The term Environmental, Social and Governance (“ESG”) is currently in the limelight of most if not all, symposiums in the corporate industry.

Nevertheless, it was first introduced in the “Who Cares Wins” Report 2004 commissioned by the United Nations Global Compact with the ultimate goal to develop guidelines and recommendations on the means to better integrate environmental, social and corporate governance issues in asset management, securities brokerage services and associated research functions. Up until today, the term itself has been interpreted and used widely by different professionals, stakeholders, investors and corporations.

Essentially, each element of ESG may be briefly interpreted as follows:

Environmental : An organisation’s impact on living and non-living natural systems, including land, air, water and ecosystems[1];
Social : The impacts an organisation has on the social systems within which it operates[2]; and
Governance : The organisation’s approach on its internal policies for good corporate governance and to meet the expectations of stakeholders.


Bank Negara Malaysia (“BNM”) recognised the utmost importance of ESG considerations in promoting the sustainability of a financial institution. As such, through the issuance of the BNM’s Corporate Governance Policy, BNM had expressly enshrined the board’s responsibility to consider ESG factors to promote sustainability in the policy[3].

Arguably, financial institutions are the ones who have spearheaded the incorporation of ESG considerations in their businesses. For instance, banks in Malaysia had begun to introduce the following measures such as introducing clauses in their documentations to ensure that the borrower complies with the ESG law i.e. all applicable laws, relating to ESG and express their commitments to phase out from financing new coal activities.

As succinctly illustrated by the examples abovementioned, the contemporary trend is that financial institutions are reluctant to provide financial services to corporations which do not have proper ESG practices in place. Inevitably, this, in turn, would compel corporations to adopt ESG considerations in their businesses. Accordingly, the entire supply chain will be affected and will incorporate ESG considerations in its decision-making process.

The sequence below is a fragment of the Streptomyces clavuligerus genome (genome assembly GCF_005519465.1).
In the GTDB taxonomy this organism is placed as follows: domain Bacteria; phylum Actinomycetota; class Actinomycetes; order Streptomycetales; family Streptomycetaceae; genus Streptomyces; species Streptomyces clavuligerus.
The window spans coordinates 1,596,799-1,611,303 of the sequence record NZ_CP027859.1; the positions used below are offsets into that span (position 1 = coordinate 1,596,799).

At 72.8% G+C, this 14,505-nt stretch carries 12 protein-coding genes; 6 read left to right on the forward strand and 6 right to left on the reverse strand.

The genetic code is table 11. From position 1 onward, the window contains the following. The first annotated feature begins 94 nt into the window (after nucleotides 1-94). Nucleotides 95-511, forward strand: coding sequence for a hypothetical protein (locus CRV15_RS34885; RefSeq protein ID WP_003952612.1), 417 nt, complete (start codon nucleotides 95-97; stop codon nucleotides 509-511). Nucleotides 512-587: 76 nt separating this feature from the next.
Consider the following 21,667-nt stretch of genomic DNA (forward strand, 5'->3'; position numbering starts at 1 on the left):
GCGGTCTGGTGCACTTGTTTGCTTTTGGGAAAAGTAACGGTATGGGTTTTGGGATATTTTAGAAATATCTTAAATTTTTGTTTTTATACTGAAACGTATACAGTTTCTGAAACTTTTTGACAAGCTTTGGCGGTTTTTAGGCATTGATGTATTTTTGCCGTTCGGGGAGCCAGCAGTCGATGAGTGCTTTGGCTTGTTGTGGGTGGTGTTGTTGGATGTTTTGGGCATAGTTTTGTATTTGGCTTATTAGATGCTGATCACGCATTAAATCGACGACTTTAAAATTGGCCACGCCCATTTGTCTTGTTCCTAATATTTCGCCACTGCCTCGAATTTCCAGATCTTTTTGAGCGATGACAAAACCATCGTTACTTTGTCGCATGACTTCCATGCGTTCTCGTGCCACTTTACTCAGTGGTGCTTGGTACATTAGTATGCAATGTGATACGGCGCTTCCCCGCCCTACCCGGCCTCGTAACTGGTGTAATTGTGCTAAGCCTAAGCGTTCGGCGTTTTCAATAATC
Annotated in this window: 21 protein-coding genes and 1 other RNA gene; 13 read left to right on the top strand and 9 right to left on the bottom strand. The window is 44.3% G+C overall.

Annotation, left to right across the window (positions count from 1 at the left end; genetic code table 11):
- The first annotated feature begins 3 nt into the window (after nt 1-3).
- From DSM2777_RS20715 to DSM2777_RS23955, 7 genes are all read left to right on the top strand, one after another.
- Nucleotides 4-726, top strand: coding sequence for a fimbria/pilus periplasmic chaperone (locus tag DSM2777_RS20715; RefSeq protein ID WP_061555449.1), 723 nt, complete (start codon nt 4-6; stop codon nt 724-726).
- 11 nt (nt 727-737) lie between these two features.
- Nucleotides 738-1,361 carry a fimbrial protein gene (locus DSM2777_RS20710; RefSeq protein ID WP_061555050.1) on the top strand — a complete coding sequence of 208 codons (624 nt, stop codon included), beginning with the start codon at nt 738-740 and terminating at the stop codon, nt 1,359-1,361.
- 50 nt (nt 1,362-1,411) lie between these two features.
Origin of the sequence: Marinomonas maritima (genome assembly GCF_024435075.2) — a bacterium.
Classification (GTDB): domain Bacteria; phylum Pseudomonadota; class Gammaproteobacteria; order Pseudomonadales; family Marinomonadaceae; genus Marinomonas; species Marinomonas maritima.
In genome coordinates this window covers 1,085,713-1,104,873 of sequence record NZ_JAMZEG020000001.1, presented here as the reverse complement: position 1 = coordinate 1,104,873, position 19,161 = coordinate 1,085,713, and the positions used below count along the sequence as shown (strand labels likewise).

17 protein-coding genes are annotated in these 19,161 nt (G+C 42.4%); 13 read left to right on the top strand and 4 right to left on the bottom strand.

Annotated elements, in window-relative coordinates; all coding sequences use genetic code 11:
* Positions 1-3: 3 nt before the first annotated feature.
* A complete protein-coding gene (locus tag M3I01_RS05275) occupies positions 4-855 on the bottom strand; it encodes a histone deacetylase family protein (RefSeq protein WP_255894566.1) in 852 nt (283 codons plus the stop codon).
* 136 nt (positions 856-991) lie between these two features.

In addition to the above, the boards of Malaysian companies, particularly, listed companies, are urged to include ESG considerations in their decision-making processes due to the following factors, inter alia, the Listing Requirements of Bursa Malaysia (“Bursa”), the Malaysian Code on Corporate Governance (“MCCG”) and the shifted expectations of the investors. Amongst others, signatories to the United Nations Principles of Responsible Investment have committed to shy away from companies that do not have a good ESG practice in place[4].

Private equity firms have also become progressively selective of their portfolio companies and have the tendency to turn down an investment opportunity due to ESG concerns[5]. Further, these firms are actively prompting their portfolio companies to incorporate ESG considerations in their business operations by offering a plethora of ESG resources to assist them to address their ESG concerns[6].

In addition, the shareholders who strongly promote sustainability practices would ensure the boards consider ESG factors whilst making their decisions. In fact, the dissatisfied shareholders are entitled to exercise their rights to vote against the re-election of the directors for their failure to consider the ESG factors. This is well-illustrated in January 2021 whereby BlackRock rejected the re-election of six independent directors of Top Glove Corporation Berhad (“Top Glove”) for the board’s failure in its oversight responsibility over the health and safety of its migrant workers living in its dormitories[7].